Eventually, Laxman found a job as a cashier at a small gas station. Slowly, he began going to college and received an Associate’s Degree of Massage Therapy. Laxman continued his journey, moving from California to North Dakota.

North Dakota is surely cold, as Laxman has stated, but it still offers the warm comforts of home. The streets of Fargo consist of a variety of culturally specific markets. Finding their culture in Fargo allows New Americans to reform their image of what it’s like to live in the United States. “Their culture is still alive, so there’s nothing bad about moving to the United States,” Laxman says.

Laxman’s own culture is still prominent in his life, while also being involved in the Fargo community holding two full time jobs. As a patient representative for the Family HealthCare Center, Laxman connected with his now wife. They were able to have a traditional wedding, making them man and wife by their cultural standards. Although still needing to fill out the legal marriage documents, Laxman happily states that while in Fargo “he got his girl”. “Fargo gave me a lot, I got to be more thankful for Fargo than I did to California… I find my girl. I like her when I first saw her. Love at first sight.” Laxman hopes to see others realize that the community can help them find the comforts of home.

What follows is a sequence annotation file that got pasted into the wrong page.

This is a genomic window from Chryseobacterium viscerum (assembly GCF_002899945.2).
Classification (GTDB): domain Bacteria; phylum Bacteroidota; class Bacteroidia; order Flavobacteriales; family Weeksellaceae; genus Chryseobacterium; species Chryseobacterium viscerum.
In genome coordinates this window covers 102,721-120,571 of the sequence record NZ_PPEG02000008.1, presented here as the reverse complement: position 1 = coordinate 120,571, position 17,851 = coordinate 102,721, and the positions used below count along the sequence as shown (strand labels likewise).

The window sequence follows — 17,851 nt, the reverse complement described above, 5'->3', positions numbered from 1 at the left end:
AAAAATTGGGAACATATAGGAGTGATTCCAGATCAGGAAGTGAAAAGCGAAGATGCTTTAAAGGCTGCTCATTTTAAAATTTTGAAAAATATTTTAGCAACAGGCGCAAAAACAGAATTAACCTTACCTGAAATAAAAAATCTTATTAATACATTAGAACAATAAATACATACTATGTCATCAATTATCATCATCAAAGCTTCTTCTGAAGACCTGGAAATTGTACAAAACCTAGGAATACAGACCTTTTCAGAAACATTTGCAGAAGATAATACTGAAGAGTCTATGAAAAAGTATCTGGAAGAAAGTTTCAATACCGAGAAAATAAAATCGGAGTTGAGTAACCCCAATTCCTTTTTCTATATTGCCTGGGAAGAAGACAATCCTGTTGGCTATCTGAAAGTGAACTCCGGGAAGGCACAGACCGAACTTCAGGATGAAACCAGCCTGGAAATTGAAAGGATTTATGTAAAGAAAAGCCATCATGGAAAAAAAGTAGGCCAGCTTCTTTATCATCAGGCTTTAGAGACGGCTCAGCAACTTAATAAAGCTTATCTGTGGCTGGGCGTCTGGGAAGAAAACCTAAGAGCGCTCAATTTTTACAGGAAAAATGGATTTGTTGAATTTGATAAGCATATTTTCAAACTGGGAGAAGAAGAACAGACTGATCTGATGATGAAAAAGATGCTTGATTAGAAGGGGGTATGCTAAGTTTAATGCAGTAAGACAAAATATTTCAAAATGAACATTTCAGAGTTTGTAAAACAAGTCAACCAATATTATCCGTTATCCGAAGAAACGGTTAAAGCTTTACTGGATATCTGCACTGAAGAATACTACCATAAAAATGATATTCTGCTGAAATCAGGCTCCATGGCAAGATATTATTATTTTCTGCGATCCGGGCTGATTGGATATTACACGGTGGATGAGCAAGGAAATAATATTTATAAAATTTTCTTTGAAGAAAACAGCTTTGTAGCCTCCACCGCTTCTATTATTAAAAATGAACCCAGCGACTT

Due to this passion, he became involved in the WE Center. Laxman is able to see the challenges presented to New Americans in their transition, having faced many difficulties in California.  He recognizes the importance of communication; tutoring and simple conversation can make a big difference. Laxman is familiar with the isolation that language barriers can cause. The WE Center supports this by assisting in job applications, citizenship tutoring, and everyday tasks such as grocery shopping.